commanding division, I formed line of battle south of and parallel to the Bowling Green road, about 2 miles southeast of Fredericksburg, Va. This was executed under cover of the Thirteenth Regiment Massachusetts Volunteers, then deployed as skirmishers. My command was arranged as follows (Thirteenth Regiment Massachusetts Volunteers deployed as skirmishers), commencing from the right of the line: First, Eighty-eighth Pennsylvania Volunteers; second, Ninety-seventh New York Volunteers; third, Eighty-third New York Volunteers, and fourth, Eleventh Pennsylvania Volunteers. Having the line formed, I was then (about 9 a. m.) ordered to advance it to within about 300 yards of the skirt of a wood covering a range of hills immediately in our front and the grading of the Fredericksburg and Potomac Railroad.
In the execution of this order I drew the fire of the enemy, whom I found strongly posted in force in the wood and behind the railroad track. The skirmishers being within good range, a lively fire was kept up by them with effect on both sides. The line not being in range, I caused the men to lie down, to avoid as much as possible the effect of the enemy's artillery, which had opened upon my line from right to left. Finding the right of my line exposed to two or three of the enemy's guns, using grape and canister, I ordered the Eighty-eighth Regiment forward under the cover of a slight elevation of ground, with directions to fire a volley at the battery. This was executed, and had the desired effect. The pieces were silenced and immediately withdrew, but, most singular to say, apparently frightened at the noise they had made themselves, with a few exceptions the whole regiment turned and ran toward the rear. With the assistance of my aide-de-camp, Lieutenant Post, and an intervening ditch, I succeeded in stopping this disgraceful and causeless retrograde movement, and getting the regiment back upon the brigade line again, where it remained during the rest of the engagement, and fully retrieved itself by its firmness and steadiness thereafter.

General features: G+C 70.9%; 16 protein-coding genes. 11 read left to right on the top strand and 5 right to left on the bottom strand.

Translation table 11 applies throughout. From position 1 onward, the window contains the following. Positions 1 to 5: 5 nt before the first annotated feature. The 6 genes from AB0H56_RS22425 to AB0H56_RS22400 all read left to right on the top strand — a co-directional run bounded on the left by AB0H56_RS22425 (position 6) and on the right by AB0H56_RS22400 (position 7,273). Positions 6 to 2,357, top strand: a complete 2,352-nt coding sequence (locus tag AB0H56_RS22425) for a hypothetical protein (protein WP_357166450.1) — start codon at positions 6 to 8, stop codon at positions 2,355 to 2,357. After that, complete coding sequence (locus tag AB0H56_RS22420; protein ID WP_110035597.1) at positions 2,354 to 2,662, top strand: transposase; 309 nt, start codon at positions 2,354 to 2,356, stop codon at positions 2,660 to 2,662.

At about 1 p. m. I was ordered to advance my line, which I did, to within a short distance of the wood, when the whole line became briskly engaged. The enemy seemed to concentrate the most of his fire on the two regiments on the left of my line (the Eleventh Pennsylvania and Eighty-third New York), which, from casualties and other causes, soon melted away, when the Second Brigade, commanded by Colonel Lyle, was advanced and took their places on the left of the regiments on the right (the Ninety-seventh New York and Eighty-eighth Pennsylvania), which regiments were marched a short distance to the right to make room for and unmask the advancing line.
The two last-named regiments remained on the line and sustained themselves to the last, and did not leave the field until the whole division retired, which was about 2.30 p. m. The troops, generally, composing this brigade displayed a great deal of bravery and courage; none more so than the Ninety-seventh New York, commanded by Colonel Wheelock. This regiment stood firm from first to last. Lieutenant-Colonel Batchelder, commanding the right wing of the Thirteenth Massachusetts, deployed as skirmishers, is entitled to much praise for the skillful manner in which he maneuvered his command. Colonel Coulter, of the Eleventh Pennsylvania; Captain Hendrickson, commanding Eighty-third New York, and Captain J. A. Moesch, of the last-named regiment, are also entitled to honorable mention for their brave and gallant conduct on the field. There are many others in the command equally entitled to a classification with the above list, with whose names and